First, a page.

The proximity yet disconnect between Hanukkah and Kwanzaa has always seemed to me to reflect the relationship between the Jewish and Black communities. These two Diasporas with complex intertwined histories remain in what feels like a constant, surface-level dialogue. Sometimes it bends towards disagreement. Occasionally, it brings potential-filled light-giving sparks, though rarely an enduring fire.
This perpetual closeness yet unrealized alliance has been a lifelong object of interest to me that began very early on. As a child growing up in the Baltimore of the 1980s, I had only the most peripheral understanding of Hanukkah and Kwanzaa. December was for me the “most wonderful time of the year” as the song goes, full of the anticipation of Christmas. That is, until the successive losses of my parents. My older sister, twelve years my senior, took me in. And with the hope of keeping her eleven-year-old newly orphaned little brother out of trouble during the summer, she found an overnight sports camp to ship me off to.
Leaving my sister felt like another loss to me and this grief resulted in my arriving to camp with tears in my eyes. And yet it wasn’t just my crying that made me stand out on that first day. I quickly realized that nearly everyone around me was white. My sister somehow forgot to mention the racial demographics of the camp. But that’s not all she forgot.
The first Friday evening rolled around and we made our way to the rec hall. We walked in and several of the guys around me put on what I described in a letter to my sister as “little caps” on their heads. They then began to sings songs in a different language and it finally dawned on me that this wasn’t just a white camp, it was in fact a Jewish camp.
I was shocked to say the least. My only previous exposure to Jews had been mediated through my father. My father was a good man. A strong, ground-breaking African American attorney. I don’t remember a lot of our conversations, but I do remember him from time to time talking about “those Jews”. He spoke with derision and with what I’d now call an anti-Semitism.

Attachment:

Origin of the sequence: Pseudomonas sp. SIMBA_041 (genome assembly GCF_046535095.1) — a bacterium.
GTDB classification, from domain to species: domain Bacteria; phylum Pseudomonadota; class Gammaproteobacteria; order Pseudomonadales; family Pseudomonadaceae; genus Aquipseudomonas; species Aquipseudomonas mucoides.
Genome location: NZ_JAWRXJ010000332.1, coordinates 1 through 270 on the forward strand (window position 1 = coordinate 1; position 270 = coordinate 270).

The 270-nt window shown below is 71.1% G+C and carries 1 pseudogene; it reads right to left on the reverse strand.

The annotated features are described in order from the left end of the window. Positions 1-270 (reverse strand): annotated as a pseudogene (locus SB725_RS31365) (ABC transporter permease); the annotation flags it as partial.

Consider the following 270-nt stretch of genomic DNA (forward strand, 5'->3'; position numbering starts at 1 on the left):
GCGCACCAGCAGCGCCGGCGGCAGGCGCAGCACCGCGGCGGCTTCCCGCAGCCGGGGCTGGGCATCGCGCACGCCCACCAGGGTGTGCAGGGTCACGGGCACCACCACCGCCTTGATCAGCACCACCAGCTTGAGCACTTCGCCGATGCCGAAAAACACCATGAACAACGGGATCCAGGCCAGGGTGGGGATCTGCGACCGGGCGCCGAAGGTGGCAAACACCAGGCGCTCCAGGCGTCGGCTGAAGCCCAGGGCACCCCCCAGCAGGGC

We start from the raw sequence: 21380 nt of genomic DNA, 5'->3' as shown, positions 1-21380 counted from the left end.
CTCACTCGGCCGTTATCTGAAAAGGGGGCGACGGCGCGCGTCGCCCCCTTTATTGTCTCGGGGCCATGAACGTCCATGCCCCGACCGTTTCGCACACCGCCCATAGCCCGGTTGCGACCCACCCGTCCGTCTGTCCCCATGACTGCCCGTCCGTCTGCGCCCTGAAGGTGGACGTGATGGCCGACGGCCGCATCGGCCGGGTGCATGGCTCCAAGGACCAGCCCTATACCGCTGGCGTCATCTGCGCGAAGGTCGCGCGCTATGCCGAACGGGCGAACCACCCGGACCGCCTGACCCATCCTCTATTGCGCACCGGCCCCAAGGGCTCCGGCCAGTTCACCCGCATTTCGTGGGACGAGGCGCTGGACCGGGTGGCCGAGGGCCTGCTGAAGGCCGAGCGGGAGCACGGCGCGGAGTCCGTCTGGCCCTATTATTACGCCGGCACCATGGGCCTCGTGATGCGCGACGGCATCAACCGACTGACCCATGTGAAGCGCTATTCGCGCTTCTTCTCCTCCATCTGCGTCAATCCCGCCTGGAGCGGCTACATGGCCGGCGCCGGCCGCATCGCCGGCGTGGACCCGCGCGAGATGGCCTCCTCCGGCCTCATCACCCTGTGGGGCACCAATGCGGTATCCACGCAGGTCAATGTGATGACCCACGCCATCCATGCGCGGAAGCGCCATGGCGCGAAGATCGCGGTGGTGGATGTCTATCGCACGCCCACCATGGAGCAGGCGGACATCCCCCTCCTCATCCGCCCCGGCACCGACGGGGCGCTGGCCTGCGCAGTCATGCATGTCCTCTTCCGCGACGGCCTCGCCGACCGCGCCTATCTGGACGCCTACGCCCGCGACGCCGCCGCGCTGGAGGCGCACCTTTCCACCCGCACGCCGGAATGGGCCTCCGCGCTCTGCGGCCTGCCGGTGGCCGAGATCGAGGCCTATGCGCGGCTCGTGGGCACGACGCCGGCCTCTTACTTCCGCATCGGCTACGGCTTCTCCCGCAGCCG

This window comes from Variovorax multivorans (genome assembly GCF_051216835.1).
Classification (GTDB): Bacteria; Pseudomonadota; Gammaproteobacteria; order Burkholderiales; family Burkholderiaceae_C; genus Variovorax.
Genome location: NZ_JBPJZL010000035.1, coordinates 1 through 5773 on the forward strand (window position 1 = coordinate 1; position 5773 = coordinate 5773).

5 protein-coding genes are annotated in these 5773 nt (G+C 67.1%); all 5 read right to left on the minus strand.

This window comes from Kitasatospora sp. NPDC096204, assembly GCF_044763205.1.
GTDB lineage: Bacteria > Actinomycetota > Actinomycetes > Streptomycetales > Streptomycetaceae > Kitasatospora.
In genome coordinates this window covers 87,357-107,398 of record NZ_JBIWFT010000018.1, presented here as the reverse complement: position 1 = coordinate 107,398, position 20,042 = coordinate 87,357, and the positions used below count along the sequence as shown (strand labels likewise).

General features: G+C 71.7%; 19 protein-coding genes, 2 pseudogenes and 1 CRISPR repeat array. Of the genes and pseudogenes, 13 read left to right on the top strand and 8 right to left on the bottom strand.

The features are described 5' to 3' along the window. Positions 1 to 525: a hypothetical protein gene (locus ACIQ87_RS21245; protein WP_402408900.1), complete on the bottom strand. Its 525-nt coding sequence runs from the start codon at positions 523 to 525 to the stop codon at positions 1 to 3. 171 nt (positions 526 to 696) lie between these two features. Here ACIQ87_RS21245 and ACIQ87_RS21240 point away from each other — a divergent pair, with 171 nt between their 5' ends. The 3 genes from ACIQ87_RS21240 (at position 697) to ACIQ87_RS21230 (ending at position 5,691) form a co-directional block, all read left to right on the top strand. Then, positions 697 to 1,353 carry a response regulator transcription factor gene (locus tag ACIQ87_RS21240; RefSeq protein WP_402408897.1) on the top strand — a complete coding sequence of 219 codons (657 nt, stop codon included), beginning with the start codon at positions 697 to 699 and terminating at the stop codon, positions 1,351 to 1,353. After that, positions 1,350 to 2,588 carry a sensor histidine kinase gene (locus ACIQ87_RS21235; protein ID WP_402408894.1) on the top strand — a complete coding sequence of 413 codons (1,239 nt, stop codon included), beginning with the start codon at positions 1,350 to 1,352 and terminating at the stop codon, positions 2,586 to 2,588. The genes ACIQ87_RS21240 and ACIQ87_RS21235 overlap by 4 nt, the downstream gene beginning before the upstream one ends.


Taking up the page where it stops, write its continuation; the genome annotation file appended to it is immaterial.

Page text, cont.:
He was responding to the discrimination and hate that he and others in the Black community felt from their Jewish neighbors – a sad paralyzing circle of distrust that dissolved what could and should have been an important alliance in Baltimore.
I couldn’t help but hear his loud baritone echo from the past as I sat surrounded by my Jewish bunkmates. Would they hate me too? I wondered. Would I hate them?
One afternoon during that first week, I was at the basketball court during a free play period. Alone and holding back tears, I was throwing up brick after brick at a free basket. I was big and fast, but I had never really played organized sports.
So I stood alone on that blacktop court with the brick invested backboard, feeling bad about my inability to play ball and feeling awkward about my inability to fit in.
The director of the camp was a man named Lee Horowitz. A tall, kind man who had coached basketball and lacrosse most of his life. In the gracious grandfatherly way that he was known for, he came over to me and asked if he could give me a “few tips” about how to shoot the ball.
It wasn’t lost on me that Lee (as he asked to be called) wasn’t working with the stand out players who had started a pickup game at another basket. Or that he wasn’t doing whatever it was camp directors did all day. Instead he was with me—the below-average homesick Christian Black kid — a below-average homesick Christian Black kid who ended up coming back to that camp summer after summer for 10 years, eventually becoming the head Basketball Counselor.
Every Friday of those ten years I would participate in the Friday night services often helping to lead the congregation sing the Sh’ma and picking up just enough Hebrew to pass a language requirement years later in seminary.
Those guys became family to me and we shared each other’s journeys. I caught a glimpse of what it was like to be the only Jewish student in a school with friends trying to convert you, the difficulty of being in Christian-normative communities, and ongoing jokes about what you can’t eat. I provided them with a window into what it was like to be the only Black kid in a school with people thinking you are less intelligent, are going to steal something, or only got in because of sports or affirmative action. We played ball together, got in trouble together, went to Bar Mitzvahs and birthday parties with each other. I even officiated the weddings of some of those guys. They were and remain family to me.